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Translational Stroke Research

, Volume 4, Issue 3, pp 297–307 | Cite as

Distal Occlusion of the Middle Cerebral Artery in Mice: Are We Ready to Assess Long-Term Functional Outcome?

  • Anna RosellEmail author
  • Véronique Agin
  • Mahbubur Rahman
  • Anna Morancho
  • Carine Ali
  • Jari Koistinaho
  • Xiaoying Wang
  • Denis Vivien
  • Markus Schwaninger
  • Joan Montaner
Original Article

Abstract

Rodent animal models of stroke are widely used with brain ischemia inducible by various occlusion methods. Permanent or transient occlusion of the distal portion of the middle cerebral artery (MCAO) offers a reproducible model with low mortality rates, and it is the most likely model of choice for mid- and long-term studies to assess neurorepair or long-term effects of neuroprotective drugs. Therefore, a measurable and stable neurological assessment would be required to evaluate sensorimotor and cognitive deficits at short and long terms as suggested by the Stroke Therapy Academic Industry Roundtable preclinical recommendations. We review the usefulness of different tests used to measure functional outcome after distal MCAO in mice and further sustain these data with our own multilaboratories’ experience. Results show that several tests were suitable to detect neurological deterioration at short term. Grip strength and latency to move have shown some usefulness at long term, with important differences between strains, while less clear are the data for the corner test. Important strain differences in terms of infarct volume are also reported in this study. Statistical power analysis and sample size calculation of our data confirmed the value of grip strength and latency to move tests but suggest that larger sample size would be required. In conclusion, there are no robust data supporting the use of a specific behavior test to assess long-term functional outcome after distal MCAO in mice. This is an important limitation since translational basic research should provide data to help further clinical trial evaluation. New multicenter studies with larger sample size and specific mouse strains are needed to confirm the validity of tests, such as the corner, latency to move or grip strength.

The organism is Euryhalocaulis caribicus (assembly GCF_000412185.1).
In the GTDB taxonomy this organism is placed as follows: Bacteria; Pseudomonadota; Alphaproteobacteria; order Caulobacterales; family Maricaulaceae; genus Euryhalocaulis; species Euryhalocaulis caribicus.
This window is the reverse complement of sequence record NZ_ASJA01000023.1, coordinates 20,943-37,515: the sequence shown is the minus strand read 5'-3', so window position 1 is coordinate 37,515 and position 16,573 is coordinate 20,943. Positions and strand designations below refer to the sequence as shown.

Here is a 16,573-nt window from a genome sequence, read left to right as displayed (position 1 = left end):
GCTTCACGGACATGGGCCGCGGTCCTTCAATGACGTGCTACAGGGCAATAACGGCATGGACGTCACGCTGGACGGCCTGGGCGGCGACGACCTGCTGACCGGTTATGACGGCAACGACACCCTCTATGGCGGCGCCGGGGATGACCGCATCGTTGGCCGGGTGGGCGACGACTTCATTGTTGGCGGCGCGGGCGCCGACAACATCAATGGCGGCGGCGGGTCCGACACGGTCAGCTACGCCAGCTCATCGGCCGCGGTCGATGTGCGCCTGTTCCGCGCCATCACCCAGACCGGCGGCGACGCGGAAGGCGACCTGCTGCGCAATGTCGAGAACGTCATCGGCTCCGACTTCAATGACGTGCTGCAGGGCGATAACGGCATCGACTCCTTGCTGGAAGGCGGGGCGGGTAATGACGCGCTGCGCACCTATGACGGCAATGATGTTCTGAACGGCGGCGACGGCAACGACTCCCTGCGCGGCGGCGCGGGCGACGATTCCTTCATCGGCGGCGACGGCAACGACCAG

Keywords

Ischemia Mouse Distal MCAO Functional outcome 

Notes

Acknowledgments

A.R. is supported by the Miguel Servet program (CP09/00265) from the Spanish Ministry of Health (Instituto de Salud Carlos III). V.A., C.A. and D.V. works are supported by INSERM, French Ministry of Research and Technology, and Regional Council of Lower Normandy. The research leading to these results has received funding from the European Union’s Seventh Framework Program (FP7/2007-2013) under grant agreements No. 201024 and 202213 (European Stroke Network), the Spanish Ministry of Health (Instituto de Salud Carlos III, grant agreement No. PI10/00694, and RETICS program, RENEVAS network), and the ERANET-NEURON program from the Ministerio de Economía y Competitividad (grant agreement No. 2011-1352).

Conflict of Interest

The authors declare no conflict of interest.

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Copyright information

© Springer Science+Business Media New York 2013

Authors and Affiliations

  • Anna Rosell
    • 1
    Email author
  • Véronique Agin
    • 2
  • Mahbubur Rahman
    • 3
  • Anna Morancho
    • 1
  • Carine Ali
    • 2
  • Jari Koistinaho
    • 4
  • Xiaoying Wang
    • 5
  • Denis Vivien
    • 2
  • Markus Schwaninger
    • 3
  • Joan Montaner
    • 1
  1. 1.Neurovascular Research Laboratory and Neurology Department, Vall d’Hebron Research InstituteUniversitat Autònoma de BarcelonaBarcelonaSpain
  2. 2.Serine Proteases and Pathophysiology of the Neurovascular Unit, GIP CYCERONINSERM UMR-S U919, University Caen Basse-NormandieCaenFrance
  3. 3.Institute of Experimental and Clinical Pharmacology and ToxicologyUniversity of LübeckLübeckGermany
  4. 4.Department of Neurobiology, AI Virtanen Institute for Molecular SciencesUniversity of Eastern FinlandKuopioFinland
  5. 5.Neuroprotection Research Laboratory, Department of Neurology and Radiology, Massachusetts General Hospital, Neuroscience ProgramHarvard Medical SchoolBostonUSA

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